The answer is crystal clear to those with a sense of economics but our political position makes it difficult to take a fair stance. There is also the dilemma of short term populism of politics vs the long term prosperity of nation. What is good for India ? I shall explain.While media today is ripe with debates on the subject, political positions make it difficult for truth to come out on TV channels. We can however look at some data & past chronology that will make it very obvious why Urjit Patel resigned. I start with the loan growth in India since early 2000 onwards till date.If you notice, the maximum loan growth happened between 2002 to 2008 by when the global ,meltdown hit us. But since we were not beaten much by the subprime derivatives in US, Manmohan govt started to give a booster dose to our economy by increasing the lending.Now here we saw the world having a lending freeze but India & China went on with the classic economics of lending their way out to glory. So all the infra companies got most of their corporate loans during that time. GMR, GVK, Lanco, Jaypee, Essar, Adani, Kingfisher (of course) amongst others. The result, India was able to create a feeling of “isolation from global crisis” although at the cost of high inflation. Same with China who managed to very quickly get on course for another round of growth after 2008.All this worked fine for both countries for some time, except for one critical element that makes sustainability of such stimulus difficult. India is not China !Chinese govt pretty much “manages” all institutions including the banking system. But love it or hate it, India is no China.Look at how the events unfolded here thru some headlines. For long the banks were “restructuring” the loans (just an euphemism for bad loans). In certain cases, they were lending more to the same entity for them to pay interest back to the bank. (Imaging you asking bank for more loan so that you can pay your EMI !!)Enter Raghuram Rajan as Governor RBI in Sept 2013:When Rajan took the helm in September 2013, the economy was declining at an annualized rate of 2 percent on quarter, consumer prices were soaring 9.8 percent,Rajan asked banks, whose lending decisions have been partly influenced by politics, to clean up their books. He has also been an outspoken critic of the government's management of social issues, particularly crony capitalism, corrupt police, and religious violence.Things changed drastically when RBI forced an asset quality review (AQR)in the second half of 2015. While total share of bad loans have continued to increase at the same pace, most restructured loans joined the category of NPAs.The former RBI chief is learnt to have said that banks extended more loans to prevent 'zombie' loans from turning non-performing assets. Ideally, projects should be restructured at such times, with banks writing down bank debt that is uncollectable, and promoters bringing in more equity, under the threat that they would otherwise lose their project. Unfortunately, until the Bankruptcy Code was enacted, bankers had little ability to threaten promoters (see later), even incompetent or unscrupulous ones, with loss of their projectRajan was single handedly responsible for acknowledgement of the huge NPAs in Indian banks & the window dressing that was going on. With that coming to an end with RBI scrutiny of books & classification of NPA norms, the NPAs showed the steady rise to a more accurate level.With that high level of NPAs, the banks started facing trouble in lending. As a result, the overall lending growth came falling to even negative levels for the corporate side. Voices of sacking rajan became pronounced as he was being blamed for “low Indian growth rates” by “suffocating the lending with high interest rates”.In May, Swamy urged Modi to sack Rajan, stating that high rates had resulted in a "collapse of industry and rise of unemployment in the economy." Rajan's foreign-educated background also became an issue.The following narrative from Hindustan Times summarises the story well.What is special about India’s banking crisis then? It is the disproportionate concentration of bad loans in the government owned banking system. Gross NPAs as percentage of total advances stood at 13.5% for Public Sector Banks (PSBs) in September 2017. The figures are less than 4% for foreign and private banks. To be sure, one could argue that higher levels of NPAs in PSBs are due to their overall dominance in India’s banking industry (60-70%). Comparing relative share of NPAs can take care of this mismatch. Relative share of NPAs in PSBs can calculated by dividing the share of PSB’s NPAs in total NPAs by share of PSB’s advances in total advances in the banking sector. This exercise shows that PSBs have had a major role in creation of India’s present banking crisis.The PSU banks were so much trouble that RBI made the statement below in one of its reports in Dec 2017:RBI’s December 2017 Financial Stability Report (FSR) says that “there will be a complete erosion of the profits of the banking sector under the scenario of a default by the topmost 3 borrowers of each bank”.PCA framework applies on banks whose capital slips below the minimum regulatory threshold of 9 per cent. These PCA banks have been starving for funds for long because of inadequate capital as government finances are too tight. These banks are not in a position to raise capital on their own.Enter Urjit Patel in Sept 2016:Thought of as a Modi govt appointee, Patel was seen to be more “accommodating” towards govt agenda of higher fiscal spending supported by exponential loan growth through PSU banks. His silence didn’t reveal much during the initial demonetization days wherein he seemed to be a tacit supporter of Modi agenda. The media however was reading it all wrong for a media shy governor.Urjit kept on surprising the govt with new data that led to the day of his resignation. Let us see some headlines of his tenure that will indicate the direction of events:He further revised the PCA norms that led to more banks slipping into the ambit. By mid 2018, 11 PSU banks were under PCA which meant that there were “dead” for borrowers as they were NOT ALLOWED to lend.The revised PCA Framework was issued on 13 April 2017 and was implemented as on 31 March 2017. As per the revised PCA guidelines released last year, if a bank enters 'Risk Threshold 3', it may be a candidate for amalgamation, reconstruction or even be wound up.And the bad news did not stop at 11 only.The Economic Times reported on 26 October that RBI has rejected the government’s proposal to ease the PCA norms for banks at its board meeting.The PCA framework puts restrictions on weaker banks on many aspects, including fresh lending and expansion, and salary hikes among others. Of the 21 state-owned banks, as many as 11 are under the PCA framework now and these banks’ NPAs hover in high double-digits, with that of IDBI Bank being the highest at close to 33% in the September 2018 quarter.The 11 banks under the PCA are Allahabad Bank, United Bank of India, Corporation Bank, IDBI Bank, Uco Bank, Bank of India, Central Bank of India, Indian Overseas Bank, Oriental Bank of Commerce, Dena Bank and Bank of Maharashtra. These banks together control over 20% of the credit market.If the Reserve Bank of India imposes restrictions on these new lenders in the next one month, it will bring the number of state-run banks under the PCA framework to 17.The FINAL LAP in 2018 : We all know the much hyped & stormy RBI board meet in november wherein many of us for the first time got to know that there is a RBI board that may be able to dictate terms to the governor as per the Govt command.This is what happened on this critical issue of PCA norms on Nov 19th.At the November 19 RBI stormy board meeting, the board decided to refer the issue of relaxing PCA framework for weaker banks to the Board for Financial Supervision (BFS) of the central bank.The poll-bound government feels that putting as many as half of its banks in PCA is preventing credit flow to the critical MSME sector which is highly labour intensive. That means loss of votes.This is super critical. I come back to where we started. Remember, govt wants the bank lending to increase without bounds as it creates short term “bubbles” even at the cost of high inflation. But who cares of inflation when the reckless lending creates it own flow & people get a deceived sense of increased earnings ?That’s what happened between 2004 to 08. Nobody complained of high inflation then as the incomes were going up. And who thinks of the long term ? Not the governments at least. When 2019 is looming & 50% of PSU banks can’t lend money, who will finance the elections? Certainly not the farmers. ( Farmers also want loan waivers which means more lending down the drain for banks! ) I don’t blame the govt at all. Across the nation, people want more liberal loans & create an asset bubble. Govt just accommodates to people’s wishes at the cost of long term damage. All popular govts do that, in developing nations in particular. Plus elections need financing. Middle class needs home loans & farmers need waivers as well.The writing was on the wall. Either the governor agrees to the “board” & allows the reckless lending to start again. Or keep his integrity & move on.What he did speaks a lot about his character. Silence speaks louder than words.Salutes !Edit: Many of you have also pointed to the govt raiding the RBI deposits of Rs 3.60 lac crore appx. I agree in part. However all that was be the plan B. Remember that the RBI money anyways “belongs to the nation” & after agreed buffer that RBI needs, that kitty has to reach the government. RBI can’t sit on profits for too long. It is better that money be utilised for the nation. In absence of RBI allowing PSU banks to lend, govt thought why not claim the money that “duly belongs to the govt” in an election year. This amount can wipe off the fiscal deficit & give additional room for the public spending. You know what public spending results in - More votes !Meanwhile, this is what the “Fitch rating agency” has to say about Urjit’s departure.Rating agency Fitch on Wednesday said Urjit Patel’s resignation highlighted risks to policy priorities. The government has unsuccessfully pushed the Reserve Bank of India (RBI) to relax prompt corrective action (PCA) thresholds to allow some troubled banks to step up lending. Increased government influence on the central bank could undermine the progress of the RBI’s efforts to address bad loan problems, it added.On the same lines, this is what the Economic times reported:The government wanted the RBI to relax the prompt corrective action (PCA) framework under which as many as 11 public sector banks are placed now due to enormous stressed assets. The government says the stringent norms hurt credit growth. The government had sought a special refinance window for mutual funds, NBFCs and housing finance companies; a facility for banks to raise $30 billion overseas; a relaxation in the limits on corporate bonds for foreign portfolio investors; and easier mandatory hedging requirements for infrastructure loans of less than 10 years. In the interest of long-term financial health of the country, the RBI does not want to ease controls to help government achieve short-term goals of economic growth.That leaves nothing to read between the lines.Edits in June 2019: New regime under Shaktikanta Das is in action for some time now. It is very silent as some would say. But actions speak louder than words. Let’s examine what the new dispensation has done in this short time frame:Dilution Of Prompt Corrective Action Norms : Eleven government owned banks and one private bank was under the PCA framework when Patel exited the RBI. Till now, over 6 of them have come out of the PCA . These include Bank Of India, Bank of Maharashtra, Oriental bank of commerce, Allahabad bank, Corporation bank & Dhanalaxmi Bank. Insiders know that not all requirements of coming out of PCA were met. Positive return on assets for instance was one. Now all these banks are free to re-start their lending practices as they like. Has anything changes in these banks since last restrictions ? Your guess is as good as mine.Deferral of Indian Accounting standards IndAS for bad debt: Indian accounting standards) were to come into play starting April 2019. This would have put in place a very conservative approach to bad debt accounting. These regulations have been deferred now, till further notice (not sure from whom ?)Implementation of external benchmark for home loans: The demand for a standard external benchmark has been opposed by banks widely as it reduces their discretion to price home loans almost at will based on some internal calculations. That is why you see the loan rates rise more easily than they fall. External benchmark would have brought in this transparency & removed discretion of banks. this again is deferred . You guessed it - “till further notice”.Changes to stressed assets rules (bad debt): Last week, RBI notified new rules regarding stressed assets classification. Earlier, bad debt had to be recognized as such even on one day delay of payment beyond 180 days. Now, the banks get “30 days more” to “figure out the best way forward”. Interesting, isn’t it ? Not only this, the asset can not be claimed as standard & come out of bad debt bucket when 10% of the outstanding amount is paid. Earlier, this limit was 20%. Wow - what’s coming next ? a 5% payment limit ? Or may be an asset can come out or stressed list even when the debtor “promises to pay” in future ? Possible, I think, don’t you ?Let’s see how the industry is reacting to these moves by the NEW RBI:The new guidelines considered and accepted many of the suggestions that the bankers had presented to the RBI in April, Rajnish Kumar, chairman, SBI said on MondaySo RBI accepts all most recommendations from the bankers. Wasn’t the regulator expected to regulate the banks rather than accepting “many of their suggestions?” What about one suggestion from the consumers ?“The revised prudential framework for resolution of stressed assets announced on Friday strikes a fine balance between tight regulatory timelines mandated previously for resolving stressed assets, and inordinate delays that occurred in the past when resolving and provisioning for such assets,” said rating agency CRISIL in a note on Monday.I love these credit rating folks. They are the same guys who rated DHFL as “A4+” & investment grade. Just days later, AFTER the default, the rating was downgraded as “default”. Can anything be more stupid than this ? We need the ratings to tell us the probability of default BEFORE the event. After the default, I know it is junk. Why oblige with your rating downgrades ?The saga continues. More on this as we move along.Feel free to mail or write to me on twitterHonest - Unbiased - Simplified, as always.Pls also read:Anurag Singh's answer to Is the Nationalization of banks at the root of the present banking crisis in India? Should Indian banks be privatized?References:Provision coverage ratio declines sharply for most public sector banksRBI vs Government: A timeline of events leading to Urjit Patel’s sudden resignationAll isn’t lost for banks under PCA as their retail loan pie jumps 400 bps to 19%6 more state-run banks may come under PCAAfter Dena Bank, RBI may put restrictions on 2 more lenders under PCAPace of credit growth more than doublesBig borrowing, bad debt: How India’s banking sector landed in the current crisisIndia’s Bad Loans: Here is the list of 12 companies constituting 25% of total NPAsUrjit Patel’s resignation highlights risks to policy priorities: FitchHere's what could have led to RBI Governor Urjit Patel's exitSix Months Under RBI Governor Shaktikanta Das Leaves Bankers Breathing Easier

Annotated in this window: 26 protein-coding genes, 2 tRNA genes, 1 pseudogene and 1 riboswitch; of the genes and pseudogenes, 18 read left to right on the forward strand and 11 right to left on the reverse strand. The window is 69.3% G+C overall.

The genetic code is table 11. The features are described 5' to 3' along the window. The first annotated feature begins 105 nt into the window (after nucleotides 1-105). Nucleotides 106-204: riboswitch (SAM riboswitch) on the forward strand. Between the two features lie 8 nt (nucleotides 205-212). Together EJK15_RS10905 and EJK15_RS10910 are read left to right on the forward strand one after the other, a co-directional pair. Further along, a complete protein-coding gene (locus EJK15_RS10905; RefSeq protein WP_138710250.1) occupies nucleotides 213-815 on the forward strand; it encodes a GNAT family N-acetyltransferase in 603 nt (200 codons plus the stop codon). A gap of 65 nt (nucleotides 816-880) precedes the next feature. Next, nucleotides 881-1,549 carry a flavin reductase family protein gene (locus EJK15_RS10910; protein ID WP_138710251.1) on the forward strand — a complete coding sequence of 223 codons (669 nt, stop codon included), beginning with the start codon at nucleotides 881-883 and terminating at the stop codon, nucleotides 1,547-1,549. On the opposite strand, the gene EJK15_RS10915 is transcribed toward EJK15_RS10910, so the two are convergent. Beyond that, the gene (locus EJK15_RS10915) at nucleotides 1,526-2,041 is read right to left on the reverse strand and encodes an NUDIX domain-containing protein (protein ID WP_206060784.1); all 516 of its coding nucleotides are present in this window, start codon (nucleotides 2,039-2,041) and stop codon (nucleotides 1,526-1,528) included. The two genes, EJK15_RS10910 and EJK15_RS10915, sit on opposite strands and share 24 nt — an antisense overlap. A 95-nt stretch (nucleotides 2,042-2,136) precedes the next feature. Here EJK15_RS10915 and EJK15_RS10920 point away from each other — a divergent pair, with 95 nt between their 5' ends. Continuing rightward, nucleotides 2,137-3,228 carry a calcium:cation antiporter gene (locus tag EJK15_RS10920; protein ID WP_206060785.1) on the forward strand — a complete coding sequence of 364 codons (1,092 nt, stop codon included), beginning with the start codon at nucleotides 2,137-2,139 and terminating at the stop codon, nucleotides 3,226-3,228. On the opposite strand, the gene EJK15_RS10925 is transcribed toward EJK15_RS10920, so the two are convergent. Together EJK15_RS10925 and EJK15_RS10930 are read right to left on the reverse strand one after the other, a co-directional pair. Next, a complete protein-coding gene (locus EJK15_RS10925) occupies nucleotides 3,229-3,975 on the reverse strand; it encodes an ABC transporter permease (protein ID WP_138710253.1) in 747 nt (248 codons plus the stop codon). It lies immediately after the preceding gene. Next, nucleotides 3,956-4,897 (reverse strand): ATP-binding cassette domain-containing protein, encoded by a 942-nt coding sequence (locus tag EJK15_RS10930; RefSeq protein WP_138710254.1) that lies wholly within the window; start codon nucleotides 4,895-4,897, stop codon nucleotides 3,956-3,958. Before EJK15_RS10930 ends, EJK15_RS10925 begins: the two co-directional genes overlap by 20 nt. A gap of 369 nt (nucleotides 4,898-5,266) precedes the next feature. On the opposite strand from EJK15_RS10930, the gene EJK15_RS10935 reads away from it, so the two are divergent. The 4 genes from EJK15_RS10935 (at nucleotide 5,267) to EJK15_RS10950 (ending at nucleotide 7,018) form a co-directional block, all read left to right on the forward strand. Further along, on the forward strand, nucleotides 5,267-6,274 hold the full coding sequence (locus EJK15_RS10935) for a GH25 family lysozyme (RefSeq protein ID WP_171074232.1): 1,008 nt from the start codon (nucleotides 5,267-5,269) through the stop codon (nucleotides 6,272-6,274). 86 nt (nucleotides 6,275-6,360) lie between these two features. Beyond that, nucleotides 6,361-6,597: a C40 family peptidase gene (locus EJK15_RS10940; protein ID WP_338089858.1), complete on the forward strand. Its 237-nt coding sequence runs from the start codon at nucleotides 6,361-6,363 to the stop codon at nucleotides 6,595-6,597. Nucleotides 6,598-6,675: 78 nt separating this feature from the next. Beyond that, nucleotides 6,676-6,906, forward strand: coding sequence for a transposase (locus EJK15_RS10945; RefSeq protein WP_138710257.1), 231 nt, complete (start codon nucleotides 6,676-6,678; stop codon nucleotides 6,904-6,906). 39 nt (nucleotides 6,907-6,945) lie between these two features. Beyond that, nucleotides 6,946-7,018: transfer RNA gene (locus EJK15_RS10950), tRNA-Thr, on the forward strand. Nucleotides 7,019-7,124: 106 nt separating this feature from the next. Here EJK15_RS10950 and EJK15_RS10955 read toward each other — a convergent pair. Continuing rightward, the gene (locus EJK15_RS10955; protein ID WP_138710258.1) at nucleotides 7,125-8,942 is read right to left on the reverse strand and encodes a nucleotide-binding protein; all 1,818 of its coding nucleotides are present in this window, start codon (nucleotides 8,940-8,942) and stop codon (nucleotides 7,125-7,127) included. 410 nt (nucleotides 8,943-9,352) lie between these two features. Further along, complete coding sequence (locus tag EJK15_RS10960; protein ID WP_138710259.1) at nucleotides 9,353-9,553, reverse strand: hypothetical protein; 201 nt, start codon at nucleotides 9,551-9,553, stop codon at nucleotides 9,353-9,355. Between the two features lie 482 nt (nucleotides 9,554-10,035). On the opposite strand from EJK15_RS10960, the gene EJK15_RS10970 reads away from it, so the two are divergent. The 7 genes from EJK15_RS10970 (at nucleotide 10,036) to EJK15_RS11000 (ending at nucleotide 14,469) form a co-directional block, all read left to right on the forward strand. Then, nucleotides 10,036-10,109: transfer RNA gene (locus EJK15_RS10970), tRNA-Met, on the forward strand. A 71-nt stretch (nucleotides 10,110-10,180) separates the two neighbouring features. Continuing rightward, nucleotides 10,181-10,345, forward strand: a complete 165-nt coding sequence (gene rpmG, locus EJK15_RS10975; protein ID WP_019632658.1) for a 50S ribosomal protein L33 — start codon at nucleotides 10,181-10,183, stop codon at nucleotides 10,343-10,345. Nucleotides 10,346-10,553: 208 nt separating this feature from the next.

What would be the effect of uncontrolled growth in the money supply?

It depends on who is increasing the money supply; and which money supply you’re referring to: the cash money supply or the deposit account money supply.Commercial banks’ reserve account balances in their central bank reserve accounts are the commercial banks’ money assets that they use to pay their money liabilities — their deposit liabilities. Reserves are not part of the economy’s “spendable-earnable” money supply.Governments print the cash money supply, but governments don’t spend the money they print. Governments sell the printed banknote to the central bank, who sells them to commercial banks, who sell them to you. You buy cash from your commercial bank, and pay with a debit to your deposit account balance. Your bank buys cash from the central bank, and pays with a debit to its reserve account balance. The central bank buys banknotes and coins from the government Printer and Mint, and pays by typing a spendable credit in the government’s central bank account.The cash money supply is not supply-driven: governments don’t print money and spend it into the economy.The cash money supply is demand-driven. When people are converting more of their deposit account credit balances into cash withdrawals from their commercial bank deposit accounts and holding more of their financial wealth outside the banking system in the form of cash money: commercial banks buy more cash from the central bank, who orders more banknotes and coins from the government Printer and Mint.The Weimar and Zimbabwe hyperinflations happened when governments who owed debt in foreign currencies tried to print their own money and exchange it for the foreign currency they owed, to pay their debts by printing and exchanging currencies. The fx value of the printed currencies plummeted, which made paying for imports hyper-expensive. Those are anomalies.Most money is created by commercial banks.Commercial banks do not actually create “money”. They create credit-debt: bank deposits — deposit account balances in bank accounts.A customer’s deposit account balance is the customer’s money asset (credit) that is owed as the bank’s money liability (debt). “Credit-debt”. A deposit account balance is a “credit-debt” instrument. A customer’s deposit account credit balance is the bank’s deposit liability debt balance.Banks deposit liability debts are payable, ultimately, in government-printed, central bank-issued cash money. Banks pay their debts in cash when you make cash withdrawals, and your bank “debits” your deposit account credit balance. The debit “reduces” your deposit account credit balance, which simultaneously reduces your bank’s deposit liability debt balance: because your credit balance and your bank’s debt balance are “the same thing” — as seen from opposite perspectives on opposite sides of the bank’s creditor-assets/debtor-liabilities balance sheet.A debtor’s interest-paying loan account debt balance or bond debt is the bank’s interest-earning asset.Banks issue deposit liabilities (spendable, cashable deposit account credit balances in debtors’ bank deposit accounts) to purchase earning assets (the debtor’s new interest-paying loan account debt balance or bond debt).Bank deposits — deposit account balances in bank accounts — are credit-debt instruments that commercial banks create to “fund” their bank loans and bond purchases.Banks create spendable credit in debtors’ deposit accounts, to “pay for” the banks’ purchases of the debtors’ new interest-bearing loan account debt balances and bond debts.Debtors spend their new deposit account credits by check, direct deposit, etc; paid into payee bank deposit accounts within the central/commercial bank-operated payments system of debiting payer account balances and crediting payee account balances.That’s where the deposit account money supply “comes from”, in the first place.It is created in debtors’ deposit accounts. Debtors spend it: pay it to payees. Payees re-spend some of it, paid to the next payees. Eventually somebody paid some of it to you, who now has a deposit account balance in your payee bank deposit account.No matter who has been paid it and who now has it: debtors owe ALL of the deposit account money supply back to their creditor-banks, as payment of their unpaid — but still owing — loan account debt balances and bond debts.When debtors pay the deposit account credit balances into the loan account debt balances, both account balances are “extinguished” (cancelled out) bank to their original $0/$0 condition.“Making” banks loads adds to the deposit account money supply and adds to the loan account debt.“Repaying” bank loans extinguishes the deposit account money supply and the loan account debt.Aside from the $trillions of deposit account balances commercial banks create in government’s deposit accounts to “pay for” the banks’ purchases of the government’s new interest-bearing bond debts: most bank credit is created to finance private debtors’ purchases of mortgageable assets like stocks (in the 1920s) and real estate (in the 2000s).Creating the buy-money in debtors’ deposit accounts enables asset owners to sell their stocks and real estate to the debtors at inflated prices. Asset sellers are paid all the new deposit account balances, which they now have in their bank deposit accounts. Which are their banks’ deposit liability debts.Bank credit-debt expansion inflates asset prices; and adds $trillions of new deposit account ‘money’ into asset-sellers’ bank deposit accounts.When debtors and their creditor-banks stop adding new deposit account buy-money into the assets-for-sale market, the sellable price of the assets (stocks or real estate) deflates.The cash money supply is small (about 3% of the total money supply) and fairly stable. It is not the cash money supply that inflates and deflates.The deposit account money supply is about 97% of the total money supply. It is the deposit account money supply that inflates rapidly during periods of credit-fueled asset price inflation and spending-driven economic prosperity; which are followed by periods of debt-deflation depression.The debt doesn’t deflate by debtors’ earning back the $trillions of deposit account credit balances and extinguishing the credit balances to extinguish their loan account debt balances.The debt deflates when millions of mortgage debtors default on $trillions of mortgage loans, which makes $trillions of the banks’ earning assets uncollectable: “loan losses”.The banks’ earning assets are “secured” by the sellable price of the mortgaged collateral assets: the price deflated real estate.Banks’ collectable earning assets and sellable collateral assets have deflated by $trillions.But banks’ payable-in-cash deposit liability debts — the real estate sellers’ $trillions of deposit account credit balances — have not deflated.The banks are trillions-below-$0 insolvent.After the credit-inflated 1920s stock price bubble peaked and deflated, margin debtors and their creditor-banks suffered bankrupting $billions of asset losses.In the 1930s, bankruptcy Trustees wrote of $billions of people’s and business’s deposit account balances in 1000s of bankrupt banks as the unpayable deposit liability debts of bankrupt debtor-banks who could not pay the money they owed to their “unsecured” creditors — their deposit account customers.After the credit-inflated 2000s real estate price bubble peaked and deflated, mortgage debtors and their creditor-banks suffered bankrupting $trillions of asset losses.But ownership of the banking system has been consolidated into the hands of far fewer and far bigger banks who are too intertwined to fail individually (and bound into derivative creditor-debtor counterparty relationships with shadow banks).So solvency will be restored to the banks’ $trillions-below-$0 insolvent balance sheets by “bailing-in” $trillions of our deposit account balances, so the banks can write off their loan losses with our bailed-in loan loss capital.Whether your deposit account balance is written off by bankruptcy Trustees or bailed-in by bank regulators makes no diefference to you. Either way, your ‘money in the bank’ (which is not actually money), is gone, forever.So that’s what happens with “uncontrolled growth” in the deposit account money supply. It ends with mass extinction of our ‘money in the bank’. Which is not actually “money”. it is credit-debt. But at least it “worked” like money, as long as the banks that issued the deposit liabilities remained liquid and solvent so they could “pay” the money they “owed” to us — their deposit account creditors. Most of whom innocently but mistakenly believe they have “money” in their bank accounts.